Thursday, January 15, 2009

Birthdays and Copyrights

“Birthdays are nature's way of telling us to eat more cake.” –Unknown

When editing The Ride, I was asked to delete lyrics from a scene I had written although I had only used one line of a Beatle’s song and had even given credit to the group. My editor informed me that using lyrics requires obtaining written permission and can be quite expensive. Copyright protection, I learned, is for the life of the composer plus 70 years.

I am allowed, however, to use song titles. This made no sense to me but I complied because I’d rather not take the chance of being sued. To me the scene was much better when my characters were singing the words aloud together at the top of their lungs. But, hopefully the reader can still ‘hear’ what I wanted to get across.

With this in mind, I thought it interesting to read in the Encyclopedia of Useless Information by William Hartston that “Happy Birthday to You” was composed by Mildred and Patty Hill in 1936. This means that the song should not be sung in public without paying royalties.

How many times might servers burst into this tune during one night in a busy family restaurant? Think of the income these ladies are missing out on! Either Mildred and Patti are quite generous with the use of their song, not into lawsuits, or they’re not familiar with this copyright law.

I don’t want to break any laws. Therefore, before my family has a chance to sing a lively rendition of this traditional song to me today, I must warn them to use only the title and skip the lyrics if we’re in a public place. After that, well…I plan to eat more cake.

Thanks for stopping by.

Tags: The Ride, copyright, Hartson, Encyclopedia of Useless Information, happy birthday,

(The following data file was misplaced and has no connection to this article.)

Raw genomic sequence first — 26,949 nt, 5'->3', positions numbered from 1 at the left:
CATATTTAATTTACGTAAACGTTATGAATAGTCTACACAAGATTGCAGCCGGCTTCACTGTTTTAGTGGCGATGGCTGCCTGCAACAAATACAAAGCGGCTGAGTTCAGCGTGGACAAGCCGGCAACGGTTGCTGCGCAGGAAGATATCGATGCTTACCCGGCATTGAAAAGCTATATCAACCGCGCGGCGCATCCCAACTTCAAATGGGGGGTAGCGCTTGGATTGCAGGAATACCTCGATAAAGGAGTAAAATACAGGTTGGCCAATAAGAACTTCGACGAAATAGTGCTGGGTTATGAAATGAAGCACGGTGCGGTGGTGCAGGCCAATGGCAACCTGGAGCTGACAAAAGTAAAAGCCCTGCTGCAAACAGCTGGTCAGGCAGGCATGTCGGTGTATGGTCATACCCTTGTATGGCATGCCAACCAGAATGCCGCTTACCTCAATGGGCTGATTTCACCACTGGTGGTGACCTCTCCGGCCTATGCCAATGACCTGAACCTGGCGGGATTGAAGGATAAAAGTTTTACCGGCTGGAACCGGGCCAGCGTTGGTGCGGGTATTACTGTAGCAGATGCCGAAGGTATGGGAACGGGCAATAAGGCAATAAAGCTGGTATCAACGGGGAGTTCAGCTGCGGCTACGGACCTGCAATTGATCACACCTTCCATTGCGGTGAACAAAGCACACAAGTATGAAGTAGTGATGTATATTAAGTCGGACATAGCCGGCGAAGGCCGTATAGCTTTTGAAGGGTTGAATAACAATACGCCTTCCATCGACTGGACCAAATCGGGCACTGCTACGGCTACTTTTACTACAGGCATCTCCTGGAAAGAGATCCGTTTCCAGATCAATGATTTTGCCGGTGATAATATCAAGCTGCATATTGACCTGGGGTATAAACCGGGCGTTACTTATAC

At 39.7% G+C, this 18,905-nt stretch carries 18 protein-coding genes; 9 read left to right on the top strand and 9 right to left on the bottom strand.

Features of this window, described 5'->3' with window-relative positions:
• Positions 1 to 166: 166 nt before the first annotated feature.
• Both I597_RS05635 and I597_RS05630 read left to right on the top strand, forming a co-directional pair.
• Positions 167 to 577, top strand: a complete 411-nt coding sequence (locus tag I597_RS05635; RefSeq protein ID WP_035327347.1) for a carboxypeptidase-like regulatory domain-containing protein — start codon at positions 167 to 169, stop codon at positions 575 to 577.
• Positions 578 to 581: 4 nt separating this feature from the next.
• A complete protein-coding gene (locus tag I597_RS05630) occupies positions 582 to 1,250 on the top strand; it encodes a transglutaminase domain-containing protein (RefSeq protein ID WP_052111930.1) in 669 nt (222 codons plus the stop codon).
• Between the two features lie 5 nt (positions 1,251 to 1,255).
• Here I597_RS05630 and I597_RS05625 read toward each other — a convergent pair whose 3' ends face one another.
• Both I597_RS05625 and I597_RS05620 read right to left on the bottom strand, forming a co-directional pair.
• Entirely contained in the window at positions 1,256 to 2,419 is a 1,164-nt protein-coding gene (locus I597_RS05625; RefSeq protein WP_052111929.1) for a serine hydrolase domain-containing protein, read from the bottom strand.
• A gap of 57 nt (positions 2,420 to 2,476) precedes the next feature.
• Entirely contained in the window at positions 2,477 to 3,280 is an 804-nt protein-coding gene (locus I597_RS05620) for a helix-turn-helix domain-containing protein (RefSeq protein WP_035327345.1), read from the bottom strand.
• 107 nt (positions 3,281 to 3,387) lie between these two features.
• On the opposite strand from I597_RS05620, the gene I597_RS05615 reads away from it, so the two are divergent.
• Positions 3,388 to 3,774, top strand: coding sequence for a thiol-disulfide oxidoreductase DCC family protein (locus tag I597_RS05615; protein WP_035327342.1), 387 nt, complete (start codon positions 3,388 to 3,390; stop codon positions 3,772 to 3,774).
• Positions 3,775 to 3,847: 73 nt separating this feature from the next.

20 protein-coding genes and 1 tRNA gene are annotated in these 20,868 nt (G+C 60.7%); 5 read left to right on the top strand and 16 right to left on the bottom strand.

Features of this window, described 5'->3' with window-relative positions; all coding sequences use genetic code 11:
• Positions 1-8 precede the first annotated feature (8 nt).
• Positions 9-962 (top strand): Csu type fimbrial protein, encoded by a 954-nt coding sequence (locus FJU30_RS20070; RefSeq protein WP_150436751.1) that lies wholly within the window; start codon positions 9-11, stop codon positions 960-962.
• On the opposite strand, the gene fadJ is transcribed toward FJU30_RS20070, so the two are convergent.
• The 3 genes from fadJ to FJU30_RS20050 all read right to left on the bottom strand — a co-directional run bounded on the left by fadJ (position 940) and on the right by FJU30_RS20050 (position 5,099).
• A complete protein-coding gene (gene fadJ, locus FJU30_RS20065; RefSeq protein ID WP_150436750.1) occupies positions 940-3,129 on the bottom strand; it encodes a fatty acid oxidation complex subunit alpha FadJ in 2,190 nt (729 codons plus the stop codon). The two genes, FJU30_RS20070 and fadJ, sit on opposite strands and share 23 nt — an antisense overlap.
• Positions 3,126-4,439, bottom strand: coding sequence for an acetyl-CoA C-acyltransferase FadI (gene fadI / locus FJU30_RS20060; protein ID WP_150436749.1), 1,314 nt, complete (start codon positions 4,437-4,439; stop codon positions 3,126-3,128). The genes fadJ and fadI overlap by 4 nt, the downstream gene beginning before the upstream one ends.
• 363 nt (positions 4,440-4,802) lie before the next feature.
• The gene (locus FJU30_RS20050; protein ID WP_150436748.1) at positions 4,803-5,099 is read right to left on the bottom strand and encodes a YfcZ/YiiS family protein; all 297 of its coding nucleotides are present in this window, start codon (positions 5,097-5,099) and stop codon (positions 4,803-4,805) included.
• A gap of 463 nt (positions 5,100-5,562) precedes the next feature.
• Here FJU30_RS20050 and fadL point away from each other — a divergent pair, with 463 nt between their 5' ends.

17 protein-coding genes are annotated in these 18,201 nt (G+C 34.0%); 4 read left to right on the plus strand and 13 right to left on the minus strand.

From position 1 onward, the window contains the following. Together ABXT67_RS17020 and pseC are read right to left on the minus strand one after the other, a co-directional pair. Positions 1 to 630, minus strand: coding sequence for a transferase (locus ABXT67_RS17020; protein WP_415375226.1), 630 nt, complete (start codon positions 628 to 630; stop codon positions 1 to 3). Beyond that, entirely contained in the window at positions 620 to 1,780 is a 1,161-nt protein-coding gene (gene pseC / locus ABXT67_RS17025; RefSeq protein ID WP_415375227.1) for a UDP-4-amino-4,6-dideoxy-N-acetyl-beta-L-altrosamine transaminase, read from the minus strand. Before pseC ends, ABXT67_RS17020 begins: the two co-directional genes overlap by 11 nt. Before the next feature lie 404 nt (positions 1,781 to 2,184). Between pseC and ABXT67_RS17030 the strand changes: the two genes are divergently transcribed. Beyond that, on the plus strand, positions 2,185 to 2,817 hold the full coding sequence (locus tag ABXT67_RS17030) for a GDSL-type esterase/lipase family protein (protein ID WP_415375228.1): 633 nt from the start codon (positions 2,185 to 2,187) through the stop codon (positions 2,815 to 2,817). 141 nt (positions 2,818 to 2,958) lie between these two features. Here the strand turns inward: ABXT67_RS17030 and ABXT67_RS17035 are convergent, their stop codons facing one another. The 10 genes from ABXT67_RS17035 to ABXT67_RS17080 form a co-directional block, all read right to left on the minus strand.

Joan De La Haye said...

Happy Birthday and enjoy the cake. I had a similar problem with 'Shadows.' I had one of my characters singing Queen's "I'm going slightly mad.' I wanted the character to sing a particularly apt part of the song, but unfortunately had to change it and could only mention that he sung that song. Very sad!

Joan De La Haye

Anonymous said...

Hmm. You'd think singing "Happy Birthday" at a free event for non-commercial purposes would constitute as "fair use." The reality is kind of silly, isn't it? I attended a workshop on Intellectual Property and Copyrights over the weekend so this stuff is still pretty fresh in my mind.

Anonymous said...

Yes I ran into that when preparing my first book for publication. I had a quote from a song in it and my editor said I had to take it out, or paraphrase it, or get written permission to print it. I went with the paraphrasing and made reference to the song. That worked for everybody.

Morgan Mandel said...

It's good to know I can use song titles, since I have one in my work in progress.

Krista said...

I ran into this problem/advice as well, but I ended up just singing the song in my head and writing different lyrics entirely, which triggered an idea that solved a problem a few chapters before, and the whole section turned out much tighter. Blessings in disguise.

Beth Groundwater said...

Many other authors I know have run into this problem with using song lyrics, even if they just wanted to put a short snippet in their book. Most opt to not go to the trouble of negotiating a settlement with the composer.

Jane's Ride - Novelist Jane Kennedy Sutton's journey through the ups and downs of the writing, publishing and marketing world